I have to say this is not usually my sort of book. But if you like Lee Child who calls it “fresh, authentic, twisty” you will find it a step up from some American noir.
“Listen, when you’re a black man in America you live with the weight of people’s low expectations on your back every day,” says the main character Beauregard Montage. I didn’t really take to him or the plot in the early chapters. He runs a garage under threaten by a bigger business and has the weight of being an ex-con on both his shoulders and his finances.
But with a lot of emphasis on his wife Kia and his two sons, plus a daughter from another relationship I warmed to the big, tough but likeable Beauregard. His life, like so many others is often grim and there is great description of an American town down at heel with its bars and guns and petty grim with people scrabbling for some scrap of success.
When Beauregard is approached to have ‘one more get away car driving stunt’ to help criminals Ronnie and Reggie (I know surely the author is having fun here with British readers!) will he abandon his rejection of doing bad things again and reminders of his past life growing up with his criminal father?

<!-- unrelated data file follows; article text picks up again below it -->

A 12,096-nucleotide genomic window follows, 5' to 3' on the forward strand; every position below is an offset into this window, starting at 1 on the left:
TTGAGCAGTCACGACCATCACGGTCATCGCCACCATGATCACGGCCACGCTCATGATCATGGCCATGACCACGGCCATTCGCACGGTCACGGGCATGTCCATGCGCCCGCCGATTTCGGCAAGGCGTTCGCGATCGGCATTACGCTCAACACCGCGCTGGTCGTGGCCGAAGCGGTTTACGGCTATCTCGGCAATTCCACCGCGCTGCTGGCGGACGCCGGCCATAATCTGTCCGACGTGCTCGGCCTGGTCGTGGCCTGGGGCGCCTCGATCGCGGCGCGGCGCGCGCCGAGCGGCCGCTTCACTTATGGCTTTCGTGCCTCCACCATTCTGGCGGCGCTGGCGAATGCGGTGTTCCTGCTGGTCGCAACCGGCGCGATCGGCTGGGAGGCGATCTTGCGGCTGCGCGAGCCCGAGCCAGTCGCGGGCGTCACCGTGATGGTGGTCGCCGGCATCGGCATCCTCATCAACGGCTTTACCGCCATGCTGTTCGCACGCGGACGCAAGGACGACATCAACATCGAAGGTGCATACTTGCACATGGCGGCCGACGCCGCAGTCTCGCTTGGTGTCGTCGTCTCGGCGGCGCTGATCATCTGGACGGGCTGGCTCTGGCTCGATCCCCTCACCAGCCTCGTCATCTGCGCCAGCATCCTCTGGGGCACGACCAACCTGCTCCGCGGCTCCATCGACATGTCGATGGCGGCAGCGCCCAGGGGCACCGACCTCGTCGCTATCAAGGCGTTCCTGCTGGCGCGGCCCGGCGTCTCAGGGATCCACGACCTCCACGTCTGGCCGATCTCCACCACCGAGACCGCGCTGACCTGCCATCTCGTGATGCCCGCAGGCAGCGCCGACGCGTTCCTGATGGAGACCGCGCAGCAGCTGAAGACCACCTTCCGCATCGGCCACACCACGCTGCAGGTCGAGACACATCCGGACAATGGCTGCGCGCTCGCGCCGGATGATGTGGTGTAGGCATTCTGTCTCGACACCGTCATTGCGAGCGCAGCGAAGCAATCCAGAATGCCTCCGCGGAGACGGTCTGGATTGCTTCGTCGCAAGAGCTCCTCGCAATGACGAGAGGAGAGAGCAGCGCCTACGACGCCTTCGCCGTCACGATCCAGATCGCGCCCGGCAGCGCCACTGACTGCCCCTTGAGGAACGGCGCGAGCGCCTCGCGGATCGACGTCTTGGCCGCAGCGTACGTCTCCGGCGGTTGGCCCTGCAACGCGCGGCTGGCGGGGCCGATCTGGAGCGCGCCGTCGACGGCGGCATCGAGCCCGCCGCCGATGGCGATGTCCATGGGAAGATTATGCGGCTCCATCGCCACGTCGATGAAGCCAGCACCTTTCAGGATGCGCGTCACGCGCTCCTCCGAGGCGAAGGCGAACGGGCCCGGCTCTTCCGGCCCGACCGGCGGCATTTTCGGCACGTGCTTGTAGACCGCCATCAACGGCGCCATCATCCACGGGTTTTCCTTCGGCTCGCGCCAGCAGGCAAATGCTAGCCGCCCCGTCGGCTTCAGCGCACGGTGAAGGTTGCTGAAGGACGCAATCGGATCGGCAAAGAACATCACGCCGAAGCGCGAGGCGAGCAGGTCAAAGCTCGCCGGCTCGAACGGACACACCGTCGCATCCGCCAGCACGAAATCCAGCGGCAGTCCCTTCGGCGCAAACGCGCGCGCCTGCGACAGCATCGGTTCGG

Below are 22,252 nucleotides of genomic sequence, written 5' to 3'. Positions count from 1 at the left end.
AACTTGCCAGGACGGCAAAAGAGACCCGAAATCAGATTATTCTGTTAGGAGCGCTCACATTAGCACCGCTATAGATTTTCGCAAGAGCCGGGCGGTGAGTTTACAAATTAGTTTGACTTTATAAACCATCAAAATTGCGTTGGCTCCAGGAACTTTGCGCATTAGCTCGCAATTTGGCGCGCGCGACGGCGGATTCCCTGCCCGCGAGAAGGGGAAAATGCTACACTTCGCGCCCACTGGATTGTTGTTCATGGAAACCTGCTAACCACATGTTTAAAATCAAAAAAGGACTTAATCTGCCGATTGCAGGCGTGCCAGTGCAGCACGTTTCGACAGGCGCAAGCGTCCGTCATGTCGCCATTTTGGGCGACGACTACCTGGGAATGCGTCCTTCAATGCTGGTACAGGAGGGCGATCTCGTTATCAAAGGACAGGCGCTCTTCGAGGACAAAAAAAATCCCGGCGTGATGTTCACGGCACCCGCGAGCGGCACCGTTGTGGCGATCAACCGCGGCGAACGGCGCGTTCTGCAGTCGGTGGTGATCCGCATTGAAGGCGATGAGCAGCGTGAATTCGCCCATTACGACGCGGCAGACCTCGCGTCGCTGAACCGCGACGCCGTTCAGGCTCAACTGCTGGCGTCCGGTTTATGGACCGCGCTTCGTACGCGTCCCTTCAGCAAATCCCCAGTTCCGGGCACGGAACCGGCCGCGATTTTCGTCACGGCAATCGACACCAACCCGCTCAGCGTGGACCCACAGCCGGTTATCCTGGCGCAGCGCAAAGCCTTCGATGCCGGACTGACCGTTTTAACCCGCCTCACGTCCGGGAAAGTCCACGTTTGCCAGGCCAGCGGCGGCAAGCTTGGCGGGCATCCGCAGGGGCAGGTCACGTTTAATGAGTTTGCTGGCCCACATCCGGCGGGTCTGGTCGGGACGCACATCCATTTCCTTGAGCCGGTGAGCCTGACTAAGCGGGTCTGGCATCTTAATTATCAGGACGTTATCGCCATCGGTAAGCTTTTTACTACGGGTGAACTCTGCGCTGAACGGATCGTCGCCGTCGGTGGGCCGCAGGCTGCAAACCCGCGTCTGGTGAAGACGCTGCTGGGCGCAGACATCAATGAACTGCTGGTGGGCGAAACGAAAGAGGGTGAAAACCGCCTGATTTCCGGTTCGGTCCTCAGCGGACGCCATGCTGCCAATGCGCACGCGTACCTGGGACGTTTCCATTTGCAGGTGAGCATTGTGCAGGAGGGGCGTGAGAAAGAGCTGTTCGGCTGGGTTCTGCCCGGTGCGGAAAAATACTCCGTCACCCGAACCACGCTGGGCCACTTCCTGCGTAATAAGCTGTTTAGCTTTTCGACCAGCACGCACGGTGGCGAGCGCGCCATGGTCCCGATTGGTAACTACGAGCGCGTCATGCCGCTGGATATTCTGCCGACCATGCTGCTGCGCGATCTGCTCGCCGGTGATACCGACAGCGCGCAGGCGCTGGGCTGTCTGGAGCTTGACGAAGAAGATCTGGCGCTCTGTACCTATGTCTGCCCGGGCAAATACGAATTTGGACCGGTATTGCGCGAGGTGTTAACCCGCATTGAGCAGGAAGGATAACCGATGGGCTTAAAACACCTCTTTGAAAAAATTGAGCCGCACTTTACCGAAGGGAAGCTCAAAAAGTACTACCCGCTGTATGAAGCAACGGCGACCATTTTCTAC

The plot takes a surprising turn later and exposes even more of Beauregard’s real love for trying to move on with his family to a decent life. This saves me often from the dominance of killings, detailed car chases and underground general nastiness which isn’t really my cup of tea,
The book also opens discussion on the growing concerns about lack of education for many, unemployment, police prejudice, cost of healthcare for the elderly and the worrying increase and subsequent deaths from painkiller (OxyContin) addiction. Against the backdrop of Black Lives Matter this is the reality for many every day.
As a personal read it wasn’t one of my favourites, but I do think the author gave the central character such a lot of humanity I was engaged to read it through to the end. It’s always good to read something different and learning more about the real America is something we should perhaps all do these days. For book groups it may not be popular but with apologies for stereotyping I do think male readers will warm to the themes far more.
Reviewed by Philipa Coughlan
Published August 2020 by Headline Publishing Group an imprint of Hachette UK Company
ISBN 978-1-4722-737101 Hardback